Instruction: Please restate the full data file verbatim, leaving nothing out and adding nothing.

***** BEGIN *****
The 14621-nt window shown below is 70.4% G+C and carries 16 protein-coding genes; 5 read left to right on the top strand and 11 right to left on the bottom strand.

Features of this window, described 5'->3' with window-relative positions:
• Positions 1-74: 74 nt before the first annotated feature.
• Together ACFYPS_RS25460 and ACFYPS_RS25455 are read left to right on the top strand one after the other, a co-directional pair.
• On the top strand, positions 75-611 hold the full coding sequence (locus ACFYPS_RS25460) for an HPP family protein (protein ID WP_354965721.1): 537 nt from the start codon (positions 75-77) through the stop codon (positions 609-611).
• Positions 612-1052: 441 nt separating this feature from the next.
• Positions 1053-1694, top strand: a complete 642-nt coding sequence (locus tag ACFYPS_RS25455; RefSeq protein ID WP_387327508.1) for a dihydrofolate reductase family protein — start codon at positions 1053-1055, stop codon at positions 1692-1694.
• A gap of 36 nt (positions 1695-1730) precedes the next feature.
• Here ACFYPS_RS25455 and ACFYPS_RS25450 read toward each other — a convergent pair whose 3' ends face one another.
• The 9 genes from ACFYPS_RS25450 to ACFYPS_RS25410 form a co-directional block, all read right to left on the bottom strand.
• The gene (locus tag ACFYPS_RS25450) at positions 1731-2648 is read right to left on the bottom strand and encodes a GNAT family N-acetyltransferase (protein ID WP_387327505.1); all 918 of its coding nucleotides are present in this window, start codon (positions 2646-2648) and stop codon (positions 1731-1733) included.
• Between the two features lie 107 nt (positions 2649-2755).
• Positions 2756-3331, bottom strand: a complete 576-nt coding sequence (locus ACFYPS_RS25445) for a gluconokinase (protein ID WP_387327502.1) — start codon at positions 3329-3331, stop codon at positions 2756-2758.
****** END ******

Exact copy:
The 14621-nt window shown below is 70.4% G+C and carries 16 protein-coding genes; 5 read left to right on the top strand and 11 right to left on the bottom strand.

Features of this window, described 5'->3' with window-relative positions:
• Positions 1-74: 74 nt before the first annotated feature.
• Together ACFYPS_RS25460 and ACFYPS_RS25455 are read left to right on the top strand one after the other, a co-directional pair.
• On the top strand, positions 75-611 hold the full coding sequence (locus ACFYPS_RS25460) for an HPP family protein (protein ID WP_354965721.1): 537 nt from the start codon (positions 75-77) through the stop codon (positions 609-611).
• Positions 612-1052: 441 nt separating this feature from the next.
• Positions 1053-1694, top strand: a complete 642-nt coding sequence (locus tag ACFYPS_RS25455; RefSeq protein ID WP_387327508.1) for a dihydrofolate reductase family protein — start codon at positions 1053-1055, stop codon at positions 1692-1694.
• A gap of 36 nt (positions 1695-1730) precedes the next feature.
• Here ACFYPS_RS25455 and ACFYPS_RS25450 read toward each other — a convergent pair whose 3' ends face one another.
• The 9 genes from ACFYPS_RS25450 to ACFYPS_RS25410 form a co-directional block, all read right to left on the bottom strand.
• The gene (locus tag ACFYPS_RS25450) at positions 1731-2648 is read right to left on the bottom strand and encodes a GNAT family N-acetyltransferase (protein ID WP_387327505.1); all 918 of its coding nucleotides are present in this window, start codon (positions 2646-2648) and stop codon (positions 1731-1733) included.
• Between the two features lie 107 nt (positions 2649-2755).
• Positions 2756-3331, bottom strand: a complete 576-nt coding sequence (locus ACFYPS_RS25445) for a gluconokinase (protein ID WP_387327502.1) — start codon at positions 3329-3331, stop codon at positions 2756-2758.